Histidine is needed for the growth and repair of tissues of all kinds, including muscle tissue. This amino acid supports brain health and neurotransmitters. Histidine is a precursor to synthesizing histamine, a non-essential amino acid that gets released by the immune system in response to allergies (9).
Histidine is needed for the overall health and immunity of our body as it helps in the production of red and white blood cells. Histidine also aids the production of gastric juices thus improving digestion.
Vegetarian sources of Histidine: soybeans, legumes, buckwheat, potatoes, chia seeds,
The essential amino acid Phenylalanine is converted into the amino acid tyrosine inside our body (10). Tyrosine is a precursor for neurotransmitters such as dopamine, and adrenaline. The concentrations of these brain chemicals in the body and brain are dependent directly upon the dietary intake of phenylalanine. These chemicals have a strong impact on our mood and mental health.
Tyrosine is also required for the production of various proteins and thyroid hormones (11). Tyrosine is an important amino acid that is required for the production of enkephalins, the body’s natural pain reliever.
Vegetarian sources of Phenylalanine: spirulina, seaweed, pumpkin, beans, rice, avocado, almonds, peanuts, quinoa, figs, raisins, leafy greens, olives
Threonine is essential for keeping the muscles strong and elastic. Threonine is an essential amino acid that is required for the production of glycine and serine, the two non-essential amino acids which, in turn, are needed to create elastin, collagen, and muscle tissue (12).
Threonine has a role in building strong bones. It accelerates the healing of both superficial wounds as well as tissue injuries. Threonine aids the immune system, the liver, the heart, and even the central nervous system.
Vegetarian sources of threonine: Wheat germ, nuts, soya beans, kidney beans, flax seeds, sesame seeds
You must be aware that serotonin is a neurotransmitter that makes us feel happy. It lowers stress levels and depression. What you may not know is that the amino acid tryptophan is converted into serotonin in the brain (13).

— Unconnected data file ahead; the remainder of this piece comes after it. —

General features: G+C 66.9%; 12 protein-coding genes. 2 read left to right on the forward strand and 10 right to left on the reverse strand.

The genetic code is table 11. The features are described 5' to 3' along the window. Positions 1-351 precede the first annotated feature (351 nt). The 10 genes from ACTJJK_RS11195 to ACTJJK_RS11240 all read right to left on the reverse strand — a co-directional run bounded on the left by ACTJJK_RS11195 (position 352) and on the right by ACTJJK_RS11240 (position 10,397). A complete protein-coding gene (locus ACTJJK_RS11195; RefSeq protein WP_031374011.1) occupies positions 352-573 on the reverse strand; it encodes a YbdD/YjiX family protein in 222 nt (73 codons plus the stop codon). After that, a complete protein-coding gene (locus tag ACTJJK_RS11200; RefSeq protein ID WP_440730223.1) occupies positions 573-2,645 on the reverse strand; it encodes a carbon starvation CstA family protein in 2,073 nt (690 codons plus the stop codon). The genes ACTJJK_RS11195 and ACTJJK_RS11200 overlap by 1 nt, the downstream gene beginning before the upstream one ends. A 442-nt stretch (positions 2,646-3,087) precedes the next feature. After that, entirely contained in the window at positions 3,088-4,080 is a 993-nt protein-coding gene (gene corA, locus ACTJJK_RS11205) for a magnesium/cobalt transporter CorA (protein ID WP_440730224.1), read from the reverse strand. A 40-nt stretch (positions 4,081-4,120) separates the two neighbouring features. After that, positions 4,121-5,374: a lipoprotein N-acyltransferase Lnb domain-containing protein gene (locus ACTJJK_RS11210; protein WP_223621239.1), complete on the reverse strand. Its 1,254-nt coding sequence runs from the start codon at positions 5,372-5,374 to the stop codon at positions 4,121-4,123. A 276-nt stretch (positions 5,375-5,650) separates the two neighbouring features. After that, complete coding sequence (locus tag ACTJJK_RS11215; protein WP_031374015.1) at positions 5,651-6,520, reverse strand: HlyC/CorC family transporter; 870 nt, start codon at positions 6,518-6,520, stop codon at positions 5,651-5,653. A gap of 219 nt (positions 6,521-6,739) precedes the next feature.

Tryptophan promotes healthy sleep patterns as it induces a relaxing effect on the body. It supports brain function and nervous system function.
Vegetarian sources of tryptophan: chocolate, chickpeas, almonds, sunflower seeds, spirulina, bananas, peanuts
Valine is essential for endurance and overall muscle health. Along with Leucine and Isoleucine, Valine is one of the three famous branched-chain amino acids (BCAAs). During physical activity, this amino acid helps prevent the breakdown of muscle tissue. It also supplies extra glucose to the muscles for energy production. Valine has been proven to help alleviate disorders of the muscles (14).
Valine has many roles which include supporting the nervous system and aiding cognitive functions. It is also needed for healing and curing metabolic and liver diseases. Valine improves insomnia and nervousness. It is also an effective appetite suppressant.
Vegetarian sources of valine: nuts, beans, spinach, legumes, broccoli, chia seeds, figs, avocado, apples, blueberries, and apricots.
An Extra Word on BCAAs – Myth or Truth?
Since there is so much hype surrounding branched-chain amino acids (BCAAs), let’s take a closer look at these particular amino acids- namely leucine, valine, and isoleucine. The BCAAs are considered different from other essential amino acids as they are metabolized mostly in the skeletal muscles rather than the liver (15).
BCAAs are claimed to improve protein absorption, reduce muscle fatigue, replenish energy levels, increase recovery rates and help build muscle faster. You may have even heard that not taking enough BCAAs can cause muscle loss in bodybuilders. Well! There is some truth in there, but not all of it.
When Robert R. Wolfe University of Arkansas for Medical Sciences, published a study “Branched-chain amino acids and muscle protein synthesis in humans: myth or reality?” in the Journal of the International Society of Sports Nutrition (16). It caused an uproar in the protein supplements industry and BCAA supplements took on a major bashing.
But Wolfe’s research never said BCAAs don’t work. Wolfe noted that supplementation with BCAAs alone increases muscle breakdown “because the other EAAs (essential amino acids) required for the synthesis of a new protein can only be derived from muscle protein breakdown.”
This means no matter how much BCAAs you take, your body requires other essential amino acids too. so it will break down your muscles to get those amino acids. If your diet is inadequate in essential amino acids, then focusing on just BCAA supplementation alone will lead to muscle breakdown and not muscle building!
Before You Go…
Bodybuilders do need BCAAs, but this does not mean chugging down BCAA supplements is all the protein nutrition that’s needed.
If anything else, Wolfe’s research serves as a reminder that all essential acids are important for bodybuilding, and excluding any of them will negatively affect your muscle-building efforts.